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Arthritis Care Res (Hoboken). 2015 May;67(6):865-72. doi: 10.1002/acr.22456.

Validation of the rheumatic disease comorbidity index.

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Omaha Veterans Affairs Medical Center and University of Nebraska Medical Center, Omaha.
G. V. Sonny Montgomery Veterans Affairs Medical Center and University of Mississippi, Jackson.
Omaha Veterans Affairs Medical Center and University of Nebraska Medical Center, Omaha, and National Data Bank for Rheumatic Diseases, Wichita, Kansas.



There is no consensus on which comorbidity index is optimal for rheumatic health outcomes research. We compared a new Rheumatic Disease Comorbidity Index (RDCI) with the Charlson-Deyo Index (CDI), Functional Comorbidity Index (FCI), Elixhauser Total Score (ETS), Elixhauser Point System (EPS), and a simple comorbidity count (COUNT) using a US cohort of rheumatoid arthritis (RA) patients.


Using administrative diagnostic codes and patient self-reporting, we tested predictive values of the RDCI, CDI, FCI, ETS, EPS, and COUNT for 2 outcomes: all-cause mortality and physical functioning. Indices were compared using 3 models: bare (consisting of age, sex, and race), administrative (bare plus visit frequency, body mass index, and treatments), and clinic (administrative plus erythrocyte sedimentation rate, nodules, rheumatoid factor positivity, and patient activity scale).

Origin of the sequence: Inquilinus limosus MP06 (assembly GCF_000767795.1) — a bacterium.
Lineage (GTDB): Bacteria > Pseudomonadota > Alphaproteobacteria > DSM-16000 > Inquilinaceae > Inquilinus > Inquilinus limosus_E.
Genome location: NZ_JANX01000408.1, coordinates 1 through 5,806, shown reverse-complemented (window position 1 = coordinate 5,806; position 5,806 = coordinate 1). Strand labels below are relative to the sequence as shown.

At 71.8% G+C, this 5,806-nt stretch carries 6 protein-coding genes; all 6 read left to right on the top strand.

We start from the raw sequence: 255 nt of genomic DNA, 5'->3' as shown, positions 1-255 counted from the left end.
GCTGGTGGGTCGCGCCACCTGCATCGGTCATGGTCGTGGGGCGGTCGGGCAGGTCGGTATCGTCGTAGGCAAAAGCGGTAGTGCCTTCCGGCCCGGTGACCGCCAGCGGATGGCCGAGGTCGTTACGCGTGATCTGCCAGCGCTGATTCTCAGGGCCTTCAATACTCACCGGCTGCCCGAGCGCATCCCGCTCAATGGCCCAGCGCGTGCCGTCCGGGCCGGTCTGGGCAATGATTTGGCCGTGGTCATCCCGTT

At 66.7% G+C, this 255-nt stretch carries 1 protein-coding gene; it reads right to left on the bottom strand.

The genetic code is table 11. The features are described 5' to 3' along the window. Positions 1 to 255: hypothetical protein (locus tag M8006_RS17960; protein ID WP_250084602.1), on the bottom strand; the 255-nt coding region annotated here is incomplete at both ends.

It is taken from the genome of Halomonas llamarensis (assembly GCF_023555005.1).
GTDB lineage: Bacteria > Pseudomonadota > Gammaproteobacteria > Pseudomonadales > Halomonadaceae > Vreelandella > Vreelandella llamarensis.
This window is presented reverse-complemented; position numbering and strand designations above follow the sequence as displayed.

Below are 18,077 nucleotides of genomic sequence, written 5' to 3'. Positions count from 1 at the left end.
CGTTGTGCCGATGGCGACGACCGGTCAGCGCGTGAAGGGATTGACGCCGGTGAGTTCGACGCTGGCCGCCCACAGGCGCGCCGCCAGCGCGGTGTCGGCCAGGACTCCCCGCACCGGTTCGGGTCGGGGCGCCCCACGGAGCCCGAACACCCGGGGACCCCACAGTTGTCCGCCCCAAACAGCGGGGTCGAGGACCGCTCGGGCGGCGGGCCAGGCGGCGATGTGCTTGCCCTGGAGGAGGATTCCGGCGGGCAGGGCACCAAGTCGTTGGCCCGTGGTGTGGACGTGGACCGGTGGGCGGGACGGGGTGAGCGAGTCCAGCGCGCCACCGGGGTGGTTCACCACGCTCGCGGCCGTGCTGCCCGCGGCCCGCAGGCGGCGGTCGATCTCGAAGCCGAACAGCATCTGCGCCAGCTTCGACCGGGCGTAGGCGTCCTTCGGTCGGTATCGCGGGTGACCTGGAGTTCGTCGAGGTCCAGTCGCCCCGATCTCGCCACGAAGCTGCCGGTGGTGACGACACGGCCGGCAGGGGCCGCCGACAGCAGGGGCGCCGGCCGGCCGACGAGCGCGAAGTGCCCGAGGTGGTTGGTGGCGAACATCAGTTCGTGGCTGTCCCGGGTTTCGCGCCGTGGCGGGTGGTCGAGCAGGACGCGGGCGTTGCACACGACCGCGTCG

The ETS and RDCI best predicted death, with FCI performing the worst. The FCI best predicted function, with ETS and RDCI performing nearly as well. CDI predicted function poorly. The order of indices remained relatively unchanged in the different models, though the magnitude of improvement in Akaike's information criterion decreased in the administrative and clinic models.


The RDCI and ETS are excellent indices as a means of accounting for comorbid illness when the RA-related outcomes of death and physical functioning are studied using administrative data. The RDCI is a versatile index and appears to perform well with self-report data as well as administrative data. Further studies are warranted to compare these indices using other outcomes in diverse study populations.

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